There is controversy about which of the two is ‘better’, but the consensus seems to be the Apple Extended Keyboard and/or the Apple Extended Keyboard II are each excellent keyboards. They use something called the ‘Alps’ switch, which is a mechanical switch that provides a tactile sound/feel that approaches (but does not reach) that of IBM’s buckling spring design. In my humble opinion, almost any mechanical switch has better feel (by a long shot) than the dome-switch design usually used in new keyboards today.
Both Apple Extended Keyboards predate adoption of USB by Apple and the wider industry, so both came with the proprietary Apple Desktop Bus (ADB) connector. This can be converted to USB using the Griffin iMate, the only ADB to USB adapter I’m aware of on the market. The Model M has the advantage here, as PS/2 to USB adapters are widely available from many manufacturers.
Like the Model M, the Apple Extended Keyboards are available in various Matias Tactile Pro 2.0. The Tactile Pro is USB-based and has a modern look (even compared to Unicomp’s new Model M’s). Most importantly, it uses very similar keyswitches to those used in the original Apple Extended Keyboards., and there is also a modern incarnation called the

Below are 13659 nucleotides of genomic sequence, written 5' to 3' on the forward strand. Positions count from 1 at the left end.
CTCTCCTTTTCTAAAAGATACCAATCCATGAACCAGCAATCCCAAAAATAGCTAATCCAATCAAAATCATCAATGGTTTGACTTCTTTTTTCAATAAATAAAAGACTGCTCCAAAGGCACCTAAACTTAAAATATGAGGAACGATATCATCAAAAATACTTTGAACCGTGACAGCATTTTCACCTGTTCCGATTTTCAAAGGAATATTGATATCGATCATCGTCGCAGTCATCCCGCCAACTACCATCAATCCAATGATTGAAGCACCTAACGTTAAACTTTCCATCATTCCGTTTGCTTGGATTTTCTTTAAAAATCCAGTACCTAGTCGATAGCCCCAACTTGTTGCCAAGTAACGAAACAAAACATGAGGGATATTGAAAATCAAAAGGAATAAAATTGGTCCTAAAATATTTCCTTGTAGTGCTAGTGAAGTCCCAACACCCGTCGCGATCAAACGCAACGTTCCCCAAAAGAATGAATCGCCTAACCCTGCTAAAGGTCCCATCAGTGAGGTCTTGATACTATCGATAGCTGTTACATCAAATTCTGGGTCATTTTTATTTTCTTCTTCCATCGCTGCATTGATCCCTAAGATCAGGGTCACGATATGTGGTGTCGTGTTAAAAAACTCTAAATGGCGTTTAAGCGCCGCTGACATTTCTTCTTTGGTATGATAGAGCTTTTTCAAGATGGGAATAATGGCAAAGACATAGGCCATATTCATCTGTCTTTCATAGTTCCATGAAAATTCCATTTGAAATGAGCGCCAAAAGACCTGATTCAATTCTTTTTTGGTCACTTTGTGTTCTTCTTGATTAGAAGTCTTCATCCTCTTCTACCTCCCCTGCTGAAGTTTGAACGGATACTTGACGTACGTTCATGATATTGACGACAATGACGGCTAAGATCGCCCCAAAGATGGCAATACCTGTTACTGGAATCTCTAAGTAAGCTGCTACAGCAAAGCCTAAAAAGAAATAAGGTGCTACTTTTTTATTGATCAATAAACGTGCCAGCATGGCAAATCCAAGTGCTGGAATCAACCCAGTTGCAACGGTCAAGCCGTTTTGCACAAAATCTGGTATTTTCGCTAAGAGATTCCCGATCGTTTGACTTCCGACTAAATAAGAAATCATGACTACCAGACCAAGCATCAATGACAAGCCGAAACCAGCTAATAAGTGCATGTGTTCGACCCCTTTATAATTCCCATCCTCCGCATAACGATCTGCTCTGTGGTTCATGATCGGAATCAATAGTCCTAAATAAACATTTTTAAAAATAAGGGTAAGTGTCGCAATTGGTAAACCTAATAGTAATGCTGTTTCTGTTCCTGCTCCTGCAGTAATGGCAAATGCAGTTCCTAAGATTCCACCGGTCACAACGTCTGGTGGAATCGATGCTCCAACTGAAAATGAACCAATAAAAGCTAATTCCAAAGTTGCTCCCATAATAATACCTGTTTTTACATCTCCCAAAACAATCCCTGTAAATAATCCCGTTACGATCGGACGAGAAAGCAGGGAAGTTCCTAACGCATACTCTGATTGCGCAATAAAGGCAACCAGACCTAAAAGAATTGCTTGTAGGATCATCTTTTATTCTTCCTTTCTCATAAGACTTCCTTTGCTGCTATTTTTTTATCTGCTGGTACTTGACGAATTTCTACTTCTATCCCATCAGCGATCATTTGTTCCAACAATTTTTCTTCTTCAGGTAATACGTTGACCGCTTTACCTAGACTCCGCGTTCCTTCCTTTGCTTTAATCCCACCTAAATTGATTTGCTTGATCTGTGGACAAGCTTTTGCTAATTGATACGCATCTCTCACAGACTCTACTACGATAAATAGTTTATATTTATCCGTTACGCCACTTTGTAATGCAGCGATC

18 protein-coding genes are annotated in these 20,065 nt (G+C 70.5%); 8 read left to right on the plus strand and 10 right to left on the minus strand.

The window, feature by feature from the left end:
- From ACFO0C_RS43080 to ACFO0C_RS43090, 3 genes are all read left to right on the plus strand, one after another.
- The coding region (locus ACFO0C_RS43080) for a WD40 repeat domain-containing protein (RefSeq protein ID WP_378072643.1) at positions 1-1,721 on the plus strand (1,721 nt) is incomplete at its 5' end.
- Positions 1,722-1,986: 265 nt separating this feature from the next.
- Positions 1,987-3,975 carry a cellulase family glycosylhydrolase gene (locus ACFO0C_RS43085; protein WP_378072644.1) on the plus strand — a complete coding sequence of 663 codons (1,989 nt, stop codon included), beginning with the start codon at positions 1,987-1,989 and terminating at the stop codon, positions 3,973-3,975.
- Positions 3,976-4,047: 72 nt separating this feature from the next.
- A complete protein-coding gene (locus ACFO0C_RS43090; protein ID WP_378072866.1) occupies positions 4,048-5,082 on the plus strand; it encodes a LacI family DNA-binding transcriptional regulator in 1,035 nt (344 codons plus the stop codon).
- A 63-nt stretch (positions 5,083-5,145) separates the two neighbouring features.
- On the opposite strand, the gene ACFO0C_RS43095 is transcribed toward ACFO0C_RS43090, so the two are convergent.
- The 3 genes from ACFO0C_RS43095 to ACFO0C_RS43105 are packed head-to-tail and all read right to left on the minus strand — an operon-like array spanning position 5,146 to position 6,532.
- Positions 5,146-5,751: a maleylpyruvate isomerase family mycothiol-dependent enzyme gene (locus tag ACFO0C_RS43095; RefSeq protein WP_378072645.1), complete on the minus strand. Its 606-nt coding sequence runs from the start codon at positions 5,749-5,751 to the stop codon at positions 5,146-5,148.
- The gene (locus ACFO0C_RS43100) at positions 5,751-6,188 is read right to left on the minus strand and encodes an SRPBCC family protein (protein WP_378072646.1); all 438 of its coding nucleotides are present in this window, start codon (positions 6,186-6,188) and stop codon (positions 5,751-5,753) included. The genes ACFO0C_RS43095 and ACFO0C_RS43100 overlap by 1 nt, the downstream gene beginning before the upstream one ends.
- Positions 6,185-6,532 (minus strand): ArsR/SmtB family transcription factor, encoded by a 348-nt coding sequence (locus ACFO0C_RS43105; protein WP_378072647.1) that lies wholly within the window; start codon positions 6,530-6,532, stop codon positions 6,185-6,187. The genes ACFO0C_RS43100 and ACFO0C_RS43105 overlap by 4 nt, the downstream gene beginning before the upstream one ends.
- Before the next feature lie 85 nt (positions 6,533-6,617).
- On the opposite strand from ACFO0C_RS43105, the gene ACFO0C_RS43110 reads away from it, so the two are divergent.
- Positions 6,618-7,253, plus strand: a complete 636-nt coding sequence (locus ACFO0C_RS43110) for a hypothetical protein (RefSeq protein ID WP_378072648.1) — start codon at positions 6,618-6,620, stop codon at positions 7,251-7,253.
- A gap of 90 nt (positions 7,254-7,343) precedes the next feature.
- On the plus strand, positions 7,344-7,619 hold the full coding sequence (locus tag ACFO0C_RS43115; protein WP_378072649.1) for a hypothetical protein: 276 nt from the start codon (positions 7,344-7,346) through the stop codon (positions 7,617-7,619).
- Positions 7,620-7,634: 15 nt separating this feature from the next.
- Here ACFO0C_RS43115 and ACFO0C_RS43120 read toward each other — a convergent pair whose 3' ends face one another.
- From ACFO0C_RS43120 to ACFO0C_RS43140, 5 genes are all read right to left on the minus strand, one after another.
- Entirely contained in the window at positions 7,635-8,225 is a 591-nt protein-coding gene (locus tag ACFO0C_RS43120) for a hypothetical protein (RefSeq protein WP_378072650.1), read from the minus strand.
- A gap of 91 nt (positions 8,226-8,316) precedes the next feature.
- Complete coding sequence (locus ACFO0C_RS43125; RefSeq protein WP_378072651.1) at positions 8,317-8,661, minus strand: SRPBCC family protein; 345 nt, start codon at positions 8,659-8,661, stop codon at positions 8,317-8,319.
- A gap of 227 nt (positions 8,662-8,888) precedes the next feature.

Interestingly, I actually have an Apple Extended Keyboard II among my menagerie of derelict computer equipment. I’ve never done a lot of typing on one, so I can’t vouch for it nearly so much as I can for the Model M, but I am picking up an iMate to give it a shot for comparison purposes.
The Endurapro (Added 6/9/2008)
My Unicomp Endurapro keyboard has arrived, and after only a few minutes of use I’ve found it to be everything I’d hoped it would be. The action feels almost identical to the keyboards of old that I loved so much, and I can see myself easily getting years of great typing out of this thing. I have ordered a ‘real’ IBM Model M cheap off eBay for my little computer museum (it hasn’t arrived yet), but I also discovered that an old IBM ‘Luggable’ I had in my closet has a built-in buckling spring keyboard similar to the Model M, and the action (in a fairly limited comparison) seems to be nearly identical. Excellent.
After years of typing on mushy dome-switches for so long, it will probably take me a few days for it to feel ‘normal’ typing on a solid, well-made keyboard again. That’s not a problem. I’m already loving the clear, tactile, audible feel and sound of making a keypress and the ‘machine gun’ sound of typing a few sentences. Great stuff.
In case you’re wondering what I’m going on about, here are some recordings of me typing the same sentence on three keyboards. This does not capture the feel, but it should at least give you an idea of the sound. The three recordings were made with the same microphone at the same distance from each keyboard. (And, if you’re wondering, I type about 70 words per minute [WPM] on average. Test your own typing speed!)